Q&A: Maria Compere, Co-founder of the Knoxville Green Association

Co-founder of the Knoxville Green Association, Compere now serves as its beautification chair and has planned a sale of $1 perennials July 9 and 10 to benefit association projects such as an annual bulb giveaway and an edible garden for the Knox County Women's Detention Center.

How did Knoxville Green come to be?

My husband and I and some of our friends felt that we needed to make available to the community—especially to the schools, churches, civic centers, hospitals, nursing homes, and neighborhoods—beautiful plants. In order to beautify a community, everybody needs to do his or her share. If we helped out with the bulbs and plants and trees for free or for a fraction of what they would have to pay locally, many hands would be doing the work.

When was this?

About 30 years ago. Back then, I was a member of a group from the Deane Hill Garden Club that helped take down this horrible cyclone fence around West Town Mall, graded the area, and had the trash-filled ditches culverted. And then I took it upon myself to plant trees on nearby Montvue Road and also Ray Mears Boulevard—quanson cherries, Bradford pears, japonicas. That happened 20-some years ago; each year, we'd do another little piece. We planted all the sugar maples on the north side of West Town Mall. They are very big and beautiful now.

And more recently?

I initiated and have been responsible for the landscaping of Pellissippi Parkway.

With all those daffodils?

That's right—we have planted 1.7 million bulbs I believe, although the soil is very, very poor in there.

Who works with you?

North Knox County's association has always been our partner, the city provides some funding from the Recreation Department every year, and the state has always been very helpful. And the bulb farmers have always been very gracious and generous, although they don't know me or Knoxville or Tennessee, they still reach out to us to help. Last year, they gave us a huge donation, more than $200,000 of beautiful bulbs at the wholesale price. Many private individuals work with us, and the prisoners from the Northern Correctional Facility, that used to be Brushy Mountain, and women from the county jail. It turns out they are the best workers, , and the women are very nice to me. I give them consideration and respect. It just happens they are in jail and I am not.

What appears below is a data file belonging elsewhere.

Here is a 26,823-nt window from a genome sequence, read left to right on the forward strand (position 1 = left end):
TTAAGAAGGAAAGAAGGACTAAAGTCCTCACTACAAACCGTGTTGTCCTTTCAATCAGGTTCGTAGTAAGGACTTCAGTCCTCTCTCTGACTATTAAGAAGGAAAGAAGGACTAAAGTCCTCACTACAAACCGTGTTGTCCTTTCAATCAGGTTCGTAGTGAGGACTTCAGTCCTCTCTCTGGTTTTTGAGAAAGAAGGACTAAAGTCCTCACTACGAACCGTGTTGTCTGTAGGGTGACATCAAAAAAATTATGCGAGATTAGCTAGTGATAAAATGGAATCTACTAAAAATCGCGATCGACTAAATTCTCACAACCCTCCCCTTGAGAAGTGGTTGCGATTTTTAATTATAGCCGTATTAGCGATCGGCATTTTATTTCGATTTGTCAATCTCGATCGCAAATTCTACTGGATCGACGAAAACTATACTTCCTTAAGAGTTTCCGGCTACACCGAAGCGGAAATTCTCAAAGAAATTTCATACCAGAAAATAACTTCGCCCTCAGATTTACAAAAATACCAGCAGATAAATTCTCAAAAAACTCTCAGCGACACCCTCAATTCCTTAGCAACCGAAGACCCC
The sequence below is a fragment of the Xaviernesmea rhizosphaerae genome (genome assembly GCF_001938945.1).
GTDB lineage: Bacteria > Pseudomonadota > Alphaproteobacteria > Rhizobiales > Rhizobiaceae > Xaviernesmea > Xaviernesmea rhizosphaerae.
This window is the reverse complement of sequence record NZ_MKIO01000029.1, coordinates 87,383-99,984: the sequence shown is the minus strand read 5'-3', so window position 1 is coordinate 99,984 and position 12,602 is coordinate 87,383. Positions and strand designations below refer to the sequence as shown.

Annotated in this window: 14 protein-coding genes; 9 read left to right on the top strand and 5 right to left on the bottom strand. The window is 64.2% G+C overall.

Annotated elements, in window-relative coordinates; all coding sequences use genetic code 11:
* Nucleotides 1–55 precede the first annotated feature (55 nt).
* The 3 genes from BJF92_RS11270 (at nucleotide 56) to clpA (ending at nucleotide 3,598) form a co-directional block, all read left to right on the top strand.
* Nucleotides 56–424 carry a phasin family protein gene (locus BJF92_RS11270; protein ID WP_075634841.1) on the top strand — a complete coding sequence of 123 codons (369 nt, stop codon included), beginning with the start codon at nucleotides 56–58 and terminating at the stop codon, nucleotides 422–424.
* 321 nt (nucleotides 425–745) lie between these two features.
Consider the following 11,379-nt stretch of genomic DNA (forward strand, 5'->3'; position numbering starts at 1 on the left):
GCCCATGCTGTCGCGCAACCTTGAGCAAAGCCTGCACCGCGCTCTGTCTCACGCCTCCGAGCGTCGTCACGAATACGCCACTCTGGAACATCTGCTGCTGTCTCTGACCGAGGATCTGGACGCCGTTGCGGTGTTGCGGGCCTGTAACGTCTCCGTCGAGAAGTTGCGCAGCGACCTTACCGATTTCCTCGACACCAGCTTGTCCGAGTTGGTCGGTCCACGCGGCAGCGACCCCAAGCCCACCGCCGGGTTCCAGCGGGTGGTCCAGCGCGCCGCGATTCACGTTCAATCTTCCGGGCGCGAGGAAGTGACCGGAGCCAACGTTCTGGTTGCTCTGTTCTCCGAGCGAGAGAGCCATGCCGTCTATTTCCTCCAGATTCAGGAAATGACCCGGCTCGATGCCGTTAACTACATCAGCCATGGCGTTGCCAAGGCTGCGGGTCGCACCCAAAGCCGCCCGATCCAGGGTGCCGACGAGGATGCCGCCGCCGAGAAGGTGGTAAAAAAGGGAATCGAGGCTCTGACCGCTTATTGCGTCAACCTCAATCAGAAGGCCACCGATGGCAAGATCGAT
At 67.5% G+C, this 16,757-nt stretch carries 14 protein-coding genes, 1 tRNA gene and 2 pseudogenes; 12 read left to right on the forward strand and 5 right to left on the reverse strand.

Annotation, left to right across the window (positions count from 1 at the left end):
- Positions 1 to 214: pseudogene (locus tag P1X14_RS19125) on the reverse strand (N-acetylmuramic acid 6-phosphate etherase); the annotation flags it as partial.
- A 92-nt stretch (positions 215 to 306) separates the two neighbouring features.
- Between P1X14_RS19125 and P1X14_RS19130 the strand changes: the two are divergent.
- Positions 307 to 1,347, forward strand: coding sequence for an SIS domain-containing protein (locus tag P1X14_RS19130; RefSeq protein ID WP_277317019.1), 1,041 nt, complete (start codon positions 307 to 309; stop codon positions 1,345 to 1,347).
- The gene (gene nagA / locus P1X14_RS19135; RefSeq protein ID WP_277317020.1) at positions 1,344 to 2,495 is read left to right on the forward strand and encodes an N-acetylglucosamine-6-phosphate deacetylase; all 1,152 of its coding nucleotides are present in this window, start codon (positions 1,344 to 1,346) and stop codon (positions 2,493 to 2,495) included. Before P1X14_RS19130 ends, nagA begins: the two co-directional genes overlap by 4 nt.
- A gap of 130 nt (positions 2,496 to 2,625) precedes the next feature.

Tell more about this plant sale.

We will have a number of exotic, exquisite lillies that ordinarily sell for much more than the $1 we will charge, and all kinds of daisies, hostas, irises, cannas, astilbes, dahlias, and geraniums. There will also be raspberry plants, strawberry plants, and grape vines. If we sell about $17,000 in plants that will give us enough money to buy bulbs for Pellissippi and our giveaway in January. We also give daffodil bulbs to schools that apply for them, and we've also given native trees in containers to 79 schools that wanted them. There's a lot of work involved, but anyone we can help, we do.

Part of the money goes to the county women's detention center?

We have always donated plants for their garden, but for these new gardens, we gave them plants for fresh berries and grape vines—in large numbers. The University of Tennessee is going to try to develop a teaching program for the women, with lessons in horticulture and a certificate. We wanted the women to learn a saleable skill.

The Knoxville Green Association will host a perennial plant sale this Saturday, July 9, 9 a.m.-3 p.m. and Sunday, July 10, 11 a.m.-4 p.m. at the Tennessee Valley Unitarian Universalist Church (2931 Kingston Pike). Plants for sun and shade are $1 apiece.